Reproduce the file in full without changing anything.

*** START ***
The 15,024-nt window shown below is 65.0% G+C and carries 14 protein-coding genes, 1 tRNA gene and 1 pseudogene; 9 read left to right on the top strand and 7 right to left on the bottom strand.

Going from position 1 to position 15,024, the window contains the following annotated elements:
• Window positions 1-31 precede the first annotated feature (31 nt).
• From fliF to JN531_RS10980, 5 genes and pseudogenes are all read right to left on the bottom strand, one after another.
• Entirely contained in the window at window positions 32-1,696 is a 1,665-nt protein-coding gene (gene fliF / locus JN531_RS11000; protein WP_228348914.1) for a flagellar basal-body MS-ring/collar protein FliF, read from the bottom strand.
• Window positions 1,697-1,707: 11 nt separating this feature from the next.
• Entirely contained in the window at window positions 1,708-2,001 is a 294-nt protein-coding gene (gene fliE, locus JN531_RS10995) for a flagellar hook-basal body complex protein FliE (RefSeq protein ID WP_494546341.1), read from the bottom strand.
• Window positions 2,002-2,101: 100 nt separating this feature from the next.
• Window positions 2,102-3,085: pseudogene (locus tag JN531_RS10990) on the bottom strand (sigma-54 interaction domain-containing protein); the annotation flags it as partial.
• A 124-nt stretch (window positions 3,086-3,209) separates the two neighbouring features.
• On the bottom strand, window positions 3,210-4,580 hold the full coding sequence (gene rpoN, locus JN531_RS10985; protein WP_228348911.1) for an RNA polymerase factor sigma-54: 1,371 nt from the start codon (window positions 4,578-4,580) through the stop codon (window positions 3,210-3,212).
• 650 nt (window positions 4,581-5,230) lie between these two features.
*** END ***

The 15,024-nt window shown below is 65.0% G+C and carries 14 protein-coding genes, 1 tRNA gene and 1 pseudogene; 9 read left to right on the top strand and 7 right to left on the bottom strand.

Going from position 1 to position 15,024, the window contains the following annotated elements:
• Window positions 1-31 precede the first annotated feature (31 nt).
• From fliF to JN531_RS10980, 5 genes and pseudogenes are all read right to left on the bottom strand, one after another.
• Entirely contained in the window at window positions 32-1,696 is a 1,665-nt protein-coding gene (gene fliF / locus JN531_RS11000; protein WP_228348914.1) for a flagellar basal-body MS-ring/collar protein FliF, read from the bottom strand.
• Window positions 1,697-1,707: 11 nt separating this feature from the next.
• Entirely contained in the window at window positions 1,708-2,001 is a 294-nt protein-coding gene (gene fliE, locus JN531_RS10995) for a flagellar hook-basal body complex protein FliE (RefSeq protein ID WP_494546341.1), read from the bottom strand.
• Window positions 2,002-2,101: 100 nt separating this feature from the next.
• Window positions 2,102-3,085: pseudogene (locus tag JN531_RS10990) on the bottom strand (sigma-54 interaction domain-containing protein); the annotation flags it as partial.
• A 124-nt stretch (window positions 3,086-3,209) separates the two neighbouring features.
• On the bottom strand, window positions 3,210-4,580 hold the full coding sequence (gene rpoN, locus JN531_RS10985; protein WP_228348911.1) for an RNA polymerase factor sigma-54: 1,371 nt from the start codon (window positions 4,578-4,580) through the stop codon (window positions 3,210-3,212).
• 650 nt (window positions 4,581-5,230) lie between these two features.